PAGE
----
Division of Rheumatology researchers and colleagues have demonstrated the previously not-understood mechanism in which UV light exposure in lupus patients leads to local inflammation of the skin and systemic inflammation of other organs including the kidneys

Lupus, a systemic autoimmune disease in which the body’s immune system attacks its own tissues, affects over 300,000 people in the United States. While severity of disease varies, up to 80 percent of lupus patients experience exacerbation of their condition when exposed to UV light, resulting in skin inflammation and increased kidney damage.

Their paper, “Acute skin exposure to ultraviolet light triggers neutrophil-mediated kidney inflammation” was recently published in Proceedings of the National Academy of Sciences.

The team had previously determined that UV light exposure triggers increases in type I interferon, a protein secreted by infected cells, in the skin and kidneys of lupus patients. Skopelja-Gardner et al. have examined this incidence and shown that a type of white blood cells called neutrophils are responsible for transmitting inflammation from the exposure, through the skin and ultimately to the kidneys.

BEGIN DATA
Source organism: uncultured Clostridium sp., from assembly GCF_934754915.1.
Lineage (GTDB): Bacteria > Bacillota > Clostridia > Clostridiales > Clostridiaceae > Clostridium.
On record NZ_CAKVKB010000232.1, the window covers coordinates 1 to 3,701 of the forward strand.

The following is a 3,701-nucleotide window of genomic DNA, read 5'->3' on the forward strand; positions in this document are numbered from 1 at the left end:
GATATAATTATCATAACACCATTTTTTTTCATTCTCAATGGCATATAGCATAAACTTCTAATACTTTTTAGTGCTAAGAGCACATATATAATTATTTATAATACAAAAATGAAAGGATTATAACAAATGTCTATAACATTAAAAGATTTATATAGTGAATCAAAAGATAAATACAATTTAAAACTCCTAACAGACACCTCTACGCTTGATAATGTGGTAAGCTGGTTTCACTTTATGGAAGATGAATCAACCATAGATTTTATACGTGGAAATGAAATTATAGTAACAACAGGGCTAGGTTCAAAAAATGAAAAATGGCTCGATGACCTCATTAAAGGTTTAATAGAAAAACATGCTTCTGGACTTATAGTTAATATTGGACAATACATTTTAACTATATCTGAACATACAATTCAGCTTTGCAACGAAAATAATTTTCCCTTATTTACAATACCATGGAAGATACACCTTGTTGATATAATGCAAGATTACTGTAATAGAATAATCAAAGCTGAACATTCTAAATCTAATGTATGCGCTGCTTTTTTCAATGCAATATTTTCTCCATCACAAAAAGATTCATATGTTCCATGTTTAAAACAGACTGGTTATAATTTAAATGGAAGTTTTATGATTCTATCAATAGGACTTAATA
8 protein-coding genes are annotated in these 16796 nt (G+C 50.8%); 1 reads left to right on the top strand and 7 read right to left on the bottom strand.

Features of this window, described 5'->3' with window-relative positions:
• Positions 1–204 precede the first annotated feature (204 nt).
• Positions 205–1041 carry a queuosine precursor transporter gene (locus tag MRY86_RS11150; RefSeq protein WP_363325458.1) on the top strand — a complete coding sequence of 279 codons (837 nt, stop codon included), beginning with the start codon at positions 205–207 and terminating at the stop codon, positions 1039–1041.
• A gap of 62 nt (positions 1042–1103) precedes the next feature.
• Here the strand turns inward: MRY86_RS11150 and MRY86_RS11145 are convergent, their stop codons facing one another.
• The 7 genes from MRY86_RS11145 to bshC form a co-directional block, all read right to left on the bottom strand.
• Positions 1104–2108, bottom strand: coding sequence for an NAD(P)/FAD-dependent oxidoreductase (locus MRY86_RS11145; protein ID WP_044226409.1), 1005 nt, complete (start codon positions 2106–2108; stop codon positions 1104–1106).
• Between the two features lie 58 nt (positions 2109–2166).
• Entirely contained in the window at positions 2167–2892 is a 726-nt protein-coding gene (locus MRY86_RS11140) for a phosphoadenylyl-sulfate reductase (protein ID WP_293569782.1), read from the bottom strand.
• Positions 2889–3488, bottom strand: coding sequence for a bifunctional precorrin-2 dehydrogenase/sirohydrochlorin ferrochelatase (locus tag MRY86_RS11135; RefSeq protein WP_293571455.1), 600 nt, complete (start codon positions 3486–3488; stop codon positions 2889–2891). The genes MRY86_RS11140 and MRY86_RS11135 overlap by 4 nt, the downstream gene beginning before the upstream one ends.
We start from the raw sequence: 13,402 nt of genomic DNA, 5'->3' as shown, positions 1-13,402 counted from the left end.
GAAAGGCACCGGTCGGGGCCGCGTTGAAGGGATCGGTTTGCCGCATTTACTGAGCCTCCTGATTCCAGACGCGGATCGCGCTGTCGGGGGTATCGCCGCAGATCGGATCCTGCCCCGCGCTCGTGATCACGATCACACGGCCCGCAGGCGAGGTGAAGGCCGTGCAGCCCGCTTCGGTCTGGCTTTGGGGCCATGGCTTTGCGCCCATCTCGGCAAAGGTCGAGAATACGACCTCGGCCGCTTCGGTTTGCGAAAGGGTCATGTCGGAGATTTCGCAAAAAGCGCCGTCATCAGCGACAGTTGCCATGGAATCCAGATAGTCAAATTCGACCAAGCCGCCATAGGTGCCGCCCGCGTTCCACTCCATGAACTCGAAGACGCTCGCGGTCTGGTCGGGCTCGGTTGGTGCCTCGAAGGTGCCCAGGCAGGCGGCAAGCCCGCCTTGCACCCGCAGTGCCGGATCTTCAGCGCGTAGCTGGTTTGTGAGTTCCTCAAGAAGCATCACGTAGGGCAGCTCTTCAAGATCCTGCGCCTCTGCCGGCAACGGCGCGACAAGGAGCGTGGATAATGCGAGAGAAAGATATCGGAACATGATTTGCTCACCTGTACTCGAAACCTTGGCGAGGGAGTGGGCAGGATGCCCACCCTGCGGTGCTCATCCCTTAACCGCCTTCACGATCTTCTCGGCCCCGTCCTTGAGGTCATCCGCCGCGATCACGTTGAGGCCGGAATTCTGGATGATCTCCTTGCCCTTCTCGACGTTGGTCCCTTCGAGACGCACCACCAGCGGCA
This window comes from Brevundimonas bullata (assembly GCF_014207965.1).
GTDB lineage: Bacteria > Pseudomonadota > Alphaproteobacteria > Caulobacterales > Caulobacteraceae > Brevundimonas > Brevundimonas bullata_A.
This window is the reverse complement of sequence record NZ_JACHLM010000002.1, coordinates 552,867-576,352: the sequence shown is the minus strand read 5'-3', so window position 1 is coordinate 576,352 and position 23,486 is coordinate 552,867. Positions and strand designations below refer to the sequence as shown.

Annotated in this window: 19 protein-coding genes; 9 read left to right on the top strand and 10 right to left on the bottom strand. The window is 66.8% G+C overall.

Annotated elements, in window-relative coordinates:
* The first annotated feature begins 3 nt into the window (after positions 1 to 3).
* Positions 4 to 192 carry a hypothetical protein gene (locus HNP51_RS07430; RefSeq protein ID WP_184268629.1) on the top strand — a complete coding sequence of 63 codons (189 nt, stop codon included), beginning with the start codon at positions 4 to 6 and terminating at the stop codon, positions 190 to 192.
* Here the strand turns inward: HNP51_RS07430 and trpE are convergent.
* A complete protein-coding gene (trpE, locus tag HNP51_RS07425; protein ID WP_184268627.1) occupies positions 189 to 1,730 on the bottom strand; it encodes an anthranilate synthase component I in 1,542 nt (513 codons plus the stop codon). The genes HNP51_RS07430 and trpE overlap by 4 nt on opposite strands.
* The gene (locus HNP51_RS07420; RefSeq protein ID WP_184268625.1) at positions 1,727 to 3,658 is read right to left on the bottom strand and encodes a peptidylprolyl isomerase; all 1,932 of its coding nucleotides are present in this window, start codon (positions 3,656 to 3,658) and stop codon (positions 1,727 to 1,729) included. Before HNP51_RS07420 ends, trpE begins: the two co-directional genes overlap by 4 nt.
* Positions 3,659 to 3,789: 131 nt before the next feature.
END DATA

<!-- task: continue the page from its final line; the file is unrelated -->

Neutrophils are the first cell type to respond to inflammation and are commonly linked to skin and kidney tissue injury in lupus patients.  When skin is exposed to UV light, researchers observed that neutrophils not only infiltrated the UV light-exposed skin, but also disseminated throughout the body and migrated to the kidney. Neutrophils are at least one responsible agent causing inflammatory and injury responses in the kidneys of lupus patients as a result of UV light.

Lead author Sladjana Skopelja-Gardner, PhD, was a senior fellow in the Division of Rheumatology and senior author Keith Elkon, MD, is a professor and head of the Division of Rheumatology.